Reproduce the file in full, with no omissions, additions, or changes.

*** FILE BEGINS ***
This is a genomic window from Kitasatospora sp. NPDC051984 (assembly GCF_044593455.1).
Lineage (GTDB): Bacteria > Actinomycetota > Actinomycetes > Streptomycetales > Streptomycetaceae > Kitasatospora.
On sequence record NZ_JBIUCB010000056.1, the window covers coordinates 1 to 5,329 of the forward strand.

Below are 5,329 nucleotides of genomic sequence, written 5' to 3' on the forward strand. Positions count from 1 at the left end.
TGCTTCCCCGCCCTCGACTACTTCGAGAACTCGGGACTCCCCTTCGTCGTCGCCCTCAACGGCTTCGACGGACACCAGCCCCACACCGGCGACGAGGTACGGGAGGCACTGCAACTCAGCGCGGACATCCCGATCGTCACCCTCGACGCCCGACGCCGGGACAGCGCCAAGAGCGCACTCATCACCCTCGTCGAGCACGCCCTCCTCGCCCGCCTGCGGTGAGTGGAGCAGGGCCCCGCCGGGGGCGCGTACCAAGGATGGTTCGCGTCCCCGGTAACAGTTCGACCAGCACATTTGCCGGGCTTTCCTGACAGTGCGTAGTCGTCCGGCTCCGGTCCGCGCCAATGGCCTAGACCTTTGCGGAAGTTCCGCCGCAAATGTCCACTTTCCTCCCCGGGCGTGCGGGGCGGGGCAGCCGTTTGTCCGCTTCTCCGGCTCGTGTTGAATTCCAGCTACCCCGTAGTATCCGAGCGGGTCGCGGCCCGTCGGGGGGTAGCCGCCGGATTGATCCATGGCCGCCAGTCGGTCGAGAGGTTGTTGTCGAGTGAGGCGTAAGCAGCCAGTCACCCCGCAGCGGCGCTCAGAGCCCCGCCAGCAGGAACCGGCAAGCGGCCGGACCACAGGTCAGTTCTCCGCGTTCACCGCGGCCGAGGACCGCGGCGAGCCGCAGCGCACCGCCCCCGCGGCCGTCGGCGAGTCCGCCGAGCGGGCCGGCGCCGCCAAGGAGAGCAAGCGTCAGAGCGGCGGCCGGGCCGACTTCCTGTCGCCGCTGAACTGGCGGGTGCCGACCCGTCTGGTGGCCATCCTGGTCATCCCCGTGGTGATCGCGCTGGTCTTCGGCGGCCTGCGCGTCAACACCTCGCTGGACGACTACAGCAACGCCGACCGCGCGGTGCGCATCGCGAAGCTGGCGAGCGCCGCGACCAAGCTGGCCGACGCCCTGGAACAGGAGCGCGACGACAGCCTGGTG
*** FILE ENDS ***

This is a genomic window from Kitasatospora sp. NPDC051984 (assembly GCF_044593455.1).
Lineage (GTDB): Bacteria > Actinomycetota > Actinomycetes > Streptomycetales > Streptomycetaceae > Kitasatospora.
On sequence record NZ_JBIUCB010000056.1, the window covers coordinates 1 to 5,329 of the forward strand.

Below are 5,329 nucleotides of genomic sequence, written 5' to 3' on the forward strand. Positions count from 1 at the left end.
TGCTTCCCCGCCCTCGACTACTTCGAGAACTCGGGACTCCCCTTCGTCGTCGCCCTCAACGGCTTCGACGGACACCAGCCCCACACCGGCGACGAGGTACGGGAGGCACTGCAACTCAGCGCGGACATCCCGATCGTCACCCTCGACGCCCGACGCCGGGACAGCGCCAAGAGCGCACTCATCACCCTCGTCGAGCACGCCCTCCTCGCCCGCCTGCGGTGAGTGGAGCAGGGCCCCGCCGGGGGCGCGTACCAAGGATGGTTCGCGTCCCCGGTAACAGTTCGACCAGCACATTTGCCGGGCTTTCCTGACAGTGCGTAGTCGTCCGGCTCCGGTCCGCGCCAATGGCCTAGACCTTTGCGGAAGTTCCGCCGCAAATGTCCACTTTCCTCCCCGGGCGTGCGGGGCGGGGCAGCCGTTTGTCCGCTTCTCCGGCTCGTGTTGAATTCCAGCTACCCCGTAGTATCCGAGCGGGTCGCGGCCCGTCGGGGGGTAGCCGCCGGATTGATCCATGGCCGCCAGTCGGTCGAGAGGTTGTTGTCGAGTGAGGCGTAAGCAGCCAGTCACCCCGCAGCGGCGCTCAGAGCCCCGCCAGCAGGAACCGGCAAGCGGCCGGACCACAGGTCAGTTCTCCGCGTTCACCGCGGCCGAGGACCGCGGCGAGCCGCAGCGCACCGCCCCCGCGGCCGTCGGCGAGTCCGCCGAGCGGGCCGGCGCCGCCAAGGAGAGCAAGCGTCAGAGCGGCGGCCGGGCCGACTTCCTGTCGCCGCTGAACTGGCGGGTGCCGACCCGTCTGGTGGCCATCCTGGTCATCCCCGTGGTGATCGCGCTGGTCTTCGGCGGCCTGCGCGTCAACACCTCGCTGGACGACTACAGCAACGCCGACCGCGCGGTGCGCATCGCGAAGCTGGCGAGCGCCGCGACCAAGCTGGCCGACGCCCTGGAACAGGAGCGCGACGACAGCCTGGTG